What Americans Drank in 2019 & Will Drink in 2020

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Driven by shifts in consumer behavior and preferences, much has changed in the bar and restaurant world.

One big change concerns wine consumption in the United States.

According to recently released IWSR Drinks Market Analysis data, wine experienced a volume loss of -0.9 percent compared to 2018.

That number, less than one full percentage point, may seem small. However, it represents the first time total wine has decreased for 25 years. In fact, had sparkling wine not seen growth (roughly +4.0 percent) in 2019, total wine decrease would have been -1.5 percent.

Along sparkling wine, Provençal wines have also experienced growth. IWSR figures indicate that globally, exports of Provençal wines have grown +28 percent year over year for the past five years.

It’s difficult to know if this trend will repeat this year—we won’t fully have that picture until after December 31, 2020. However, wine wasn’t the only category to see negative growth, lending credence to the possibility of these decreases are indicative of an overall trend.

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Along with wine’s decrease, beer volume slipped (-2.3 percent). This is the fourth consecutive year that beer has been down, which is interesting when one realizes that the category represents the majority of alcohol sold in the US. Cider also ended down (-3.8 percent) in 2019.

This isn’t to say that all beer saw negative growth. It was domestic beer that experience a decrease (-3.6 percent). Imported beer (+3.1 percent), craft beer (+4.1 percent), and no-/low-alcohol beer (+6.6 percent) all grew in 2019.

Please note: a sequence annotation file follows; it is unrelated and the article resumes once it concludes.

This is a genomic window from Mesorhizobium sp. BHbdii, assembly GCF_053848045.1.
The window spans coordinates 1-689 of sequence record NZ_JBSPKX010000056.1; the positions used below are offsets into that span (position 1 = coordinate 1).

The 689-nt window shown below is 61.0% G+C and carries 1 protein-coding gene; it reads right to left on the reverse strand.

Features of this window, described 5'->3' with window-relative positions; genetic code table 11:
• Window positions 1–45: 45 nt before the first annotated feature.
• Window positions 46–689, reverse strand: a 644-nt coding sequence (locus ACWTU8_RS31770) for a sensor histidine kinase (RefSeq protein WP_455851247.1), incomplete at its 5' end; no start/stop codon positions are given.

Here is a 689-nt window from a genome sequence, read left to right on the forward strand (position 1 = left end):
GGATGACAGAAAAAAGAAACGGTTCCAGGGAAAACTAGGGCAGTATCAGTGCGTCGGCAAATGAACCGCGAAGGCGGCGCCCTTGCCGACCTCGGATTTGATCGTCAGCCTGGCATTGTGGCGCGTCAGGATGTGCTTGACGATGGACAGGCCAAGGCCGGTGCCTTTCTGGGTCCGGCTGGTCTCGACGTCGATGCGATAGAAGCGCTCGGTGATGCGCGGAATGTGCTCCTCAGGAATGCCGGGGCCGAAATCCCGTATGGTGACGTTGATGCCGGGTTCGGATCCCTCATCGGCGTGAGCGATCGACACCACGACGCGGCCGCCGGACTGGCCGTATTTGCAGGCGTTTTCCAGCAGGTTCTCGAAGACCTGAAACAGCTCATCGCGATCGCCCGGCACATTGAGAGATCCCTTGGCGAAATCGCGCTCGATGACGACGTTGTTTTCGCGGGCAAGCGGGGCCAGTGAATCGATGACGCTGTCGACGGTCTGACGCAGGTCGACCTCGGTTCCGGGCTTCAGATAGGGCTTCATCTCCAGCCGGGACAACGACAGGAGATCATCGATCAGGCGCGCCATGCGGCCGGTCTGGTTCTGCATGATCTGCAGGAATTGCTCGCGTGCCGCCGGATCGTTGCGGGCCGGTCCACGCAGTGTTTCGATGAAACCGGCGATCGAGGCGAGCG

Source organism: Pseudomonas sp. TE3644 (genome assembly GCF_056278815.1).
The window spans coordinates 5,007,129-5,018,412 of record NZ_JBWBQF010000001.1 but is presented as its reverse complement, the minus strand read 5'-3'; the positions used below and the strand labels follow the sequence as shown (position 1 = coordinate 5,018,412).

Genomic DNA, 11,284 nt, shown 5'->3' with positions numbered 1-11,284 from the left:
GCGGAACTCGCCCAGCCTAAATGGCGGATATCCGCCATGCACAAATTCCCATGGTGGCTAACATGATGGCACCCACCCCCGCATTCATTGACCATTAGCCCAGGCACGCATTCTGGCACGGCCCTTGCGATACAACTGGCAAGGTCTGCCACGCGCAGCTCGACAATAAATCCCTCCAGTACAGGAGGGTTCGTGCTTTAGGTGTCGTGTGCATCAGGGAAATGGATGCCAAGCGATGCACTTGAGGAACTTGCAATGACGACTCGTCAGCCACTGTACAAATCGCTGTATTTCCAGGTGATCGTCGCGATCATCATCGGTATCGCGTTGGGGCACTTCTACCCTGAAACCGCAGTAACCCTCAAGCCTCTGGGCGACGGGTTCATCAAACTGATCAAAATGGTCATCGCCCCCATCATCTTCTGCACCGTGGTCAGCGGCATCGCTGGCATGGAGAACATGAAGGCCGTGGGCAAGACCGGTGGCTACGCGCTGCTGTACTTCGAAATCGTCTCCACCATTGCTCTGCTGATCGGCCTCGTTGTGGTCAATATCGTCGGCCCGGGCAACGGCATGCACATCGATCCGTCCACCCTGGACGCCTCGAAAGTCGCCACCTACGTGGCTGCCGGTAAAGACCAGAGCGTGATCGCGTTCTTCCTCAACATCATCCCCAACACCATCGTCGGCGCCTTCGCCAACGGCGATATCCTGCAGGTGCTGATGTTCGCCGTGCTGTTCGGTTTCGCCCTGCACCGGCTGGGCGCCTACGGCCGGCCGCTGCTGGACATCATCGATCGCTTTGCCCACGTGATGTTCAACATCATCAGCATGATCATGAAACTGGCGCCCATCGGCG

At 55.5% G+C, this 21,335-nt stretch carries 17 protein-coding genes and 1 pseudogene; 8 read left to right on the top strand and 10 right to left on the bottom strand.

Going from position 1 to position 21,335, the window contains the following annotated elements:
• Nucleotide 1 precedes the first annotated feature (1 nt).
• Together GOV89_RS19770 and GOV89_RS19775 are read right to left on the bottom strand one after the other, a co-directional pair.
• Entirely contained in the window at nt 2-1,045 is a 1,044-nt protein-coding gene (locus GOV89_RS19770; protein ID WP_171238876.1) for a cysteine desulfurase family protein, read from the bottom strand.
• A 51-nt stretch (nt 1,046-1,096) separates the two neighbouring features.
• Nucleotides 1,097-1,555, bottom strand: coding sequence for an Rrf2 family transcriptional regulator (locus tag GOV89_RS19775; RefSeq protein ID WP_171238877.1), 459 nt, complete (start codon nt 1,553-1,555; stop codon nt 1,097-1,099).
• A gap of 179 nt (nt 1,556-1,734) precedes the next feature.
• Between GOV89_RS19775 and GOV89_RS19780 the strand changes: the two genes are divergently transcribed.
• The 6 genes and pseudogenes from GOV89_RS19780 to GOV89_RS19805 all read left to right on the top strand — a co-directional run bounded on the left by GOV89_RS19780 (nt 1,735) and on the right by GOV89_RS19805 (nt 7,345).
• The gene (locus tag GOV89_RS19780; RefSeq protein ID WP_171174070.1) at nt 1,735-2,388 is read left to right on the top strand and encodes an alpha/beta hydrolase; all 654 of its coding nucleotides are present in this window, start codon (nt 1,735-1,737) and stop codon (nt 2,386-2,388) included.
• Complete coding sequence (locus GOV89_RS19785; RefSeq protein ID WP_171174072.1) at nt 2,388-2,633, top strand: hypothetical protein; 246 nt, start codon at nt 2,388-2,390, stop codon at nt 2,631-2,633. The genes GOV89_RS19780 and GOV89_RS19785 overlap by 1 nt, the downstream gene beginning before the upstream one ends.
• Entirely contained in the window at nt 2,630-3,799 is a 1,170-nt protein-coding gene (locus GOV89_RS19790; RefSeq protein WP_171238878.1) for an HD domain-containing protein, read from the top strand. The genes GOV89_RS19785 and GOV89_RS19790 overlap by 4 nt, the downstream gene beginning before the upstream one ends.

Brandy Rand, chief operating officer for the Americas at IWSR Drinks Market Analysis, has identified changes in generational habits as a factor in wine’s slowdown. She has also identified hard kombucha and seltzer, canned cocktails and spirits as products brewers are moving into to appeal to consumers interested in healthier and more convenient options.

The news isn’t all bleak, thankfully. According to IWSR data, total alcohol consumption reversed the decline it saw in 2018, growing +0.3 percent in 2019. Distilled spirits grew +2.3 percent, but the RTD category absolutely exploded in growth to the tune of +49.7 percent. White Claw, Truly and other hard seltzers were responsible for +43 percent of RTD’s increase.

Vodka remained the top spirits category in 2019, but the title of “Top-selling Distilled Spirit” changed hands. Tito’s Handmade Vodka grew by +20 percent to take the crown from Smirnoff. Vodka (+2.3 percent); Cognac (+4.0 percent); American (+5.5 percent), Irish (+8.6 percent) and Japanese (+23.1 percent) whiskey; tequila (+9.3 percent) and mezcal (+40 percent) all increased last year.

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The IWSR has identified low- and zero-proof, gluten-free, low- and zero-sugar, low-calorie and low-carb, additive-free, and organic products as growth trends for 2020. They predict growth of over 18 percent for low- and zero-proof options.

The demand for premium spirits is also expected to be a prevailing trend in 2020. Premium-plus expressions of gin, genever, whiskey and agave-based spirits are expected to perform well globally.

Resources

Wine Consumption in US Declines for First Time in 25 Years.” IWSR. January 2020.

The trends that defined 2019 for IWSR's analysts.” IWSR.

IWSR’s top 5 US beverage trends for 2020.” IWSR.

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